Francisco X. Alarcón and C.D. Wright: a double departure

Francisco Xavier Alarcón (1954 – 2016)

I heard about the sudden death of C.D. Wright earlier today, and had barely begun to absorb that jolt when I learned from Neeli Cherkovski that Francisco X. Alarcón had also died. I never met C.D. Wright, but I saw Francisco read at CSU Long Beach just eight weeks ago. He gave no indication that his health was in immediate serious danger. He read with passion, humor, and great joy. The audience was small, no doubt because the reading was announced at the very last moment. I asked Francisco why the reading had not been promoted more, and he explained that he was down in the area to visit his family for Thanksgiving and I inferred that he had decided at the last minute to give a reading at his alma mater before he back north. Indeed, his large family seemed to make up about a third of the audience. Among the family members was his mother, who had seen all seven of her children grow up to be professionals, including the fields of law and architecture. Anyone who knows the working-class status of Wilmington, especially back at mid-20th century, will understand what an accomplishment it is to raise children so successfully while working in the fish factories.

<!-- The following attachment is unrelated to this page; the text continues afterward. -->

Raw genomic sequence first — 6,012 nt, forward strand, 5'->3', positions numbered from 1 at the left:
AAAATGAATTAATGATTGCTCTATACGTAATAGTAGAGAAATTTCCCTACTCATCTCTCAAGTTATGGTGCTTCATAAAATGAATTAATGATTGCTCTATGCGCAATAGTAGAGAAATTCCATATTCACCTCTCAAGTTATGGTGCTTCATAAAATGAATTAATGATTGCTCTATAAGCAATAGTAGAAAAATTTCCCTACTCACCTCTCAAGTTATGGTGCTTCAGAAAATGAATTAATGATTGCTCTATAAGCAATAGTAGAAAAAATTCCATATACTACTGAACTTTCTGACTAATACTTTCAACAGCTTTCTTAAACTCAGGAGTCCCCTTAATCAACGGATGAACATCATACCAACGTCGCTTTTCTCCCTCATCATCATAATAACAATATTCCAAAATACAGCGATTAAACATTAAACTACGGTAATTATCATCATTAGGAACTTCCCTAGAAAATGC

Alarcón was born in 1954 in Wilmington, but spent much of his childhood in Mexico. He worked his way through college and graduated from the college I teach at, California State University, Long Beach in the late 1970s. He then moved north and did graduate work at Stanford and established himself as a poet in San Francisco by the mid-1980s. He taught at UC Davis for many years and was a prolific poet. I especially admired his ability to write poems for children.

He won the 2002 Fred Cody Lifetime Achievement Award from the Bay Area. His books include Snake Poems: An Aztec Invocation (1992), Sonnets to Madness and Other Misfortune (2001), From the Other Side of Night / Del otro lado de la noche: New and Selected Poems (2002), and Ce Uno One: Poems for the New Sun / Poemas para el Nuevo Sol (2010).

Here is one of the poems that Neeli and I published in “Cross-Strokes” (in both Spanish and English).

Del otro lado de la noche

qué decir
el silencio

las páginas
que se quedan
sin escribir

los libros
en donde

ni somos
ni estamos
ni existimos

esta vida
al olvido

nadie sabe
ni sabrá

del mar
que llevamos

From the Other Side of Night

what to say
about silence

the pages

the books
in which
we are yet

to be

this life
to oblivion

nobody knows
nor will know

of the sea
we carry
within us

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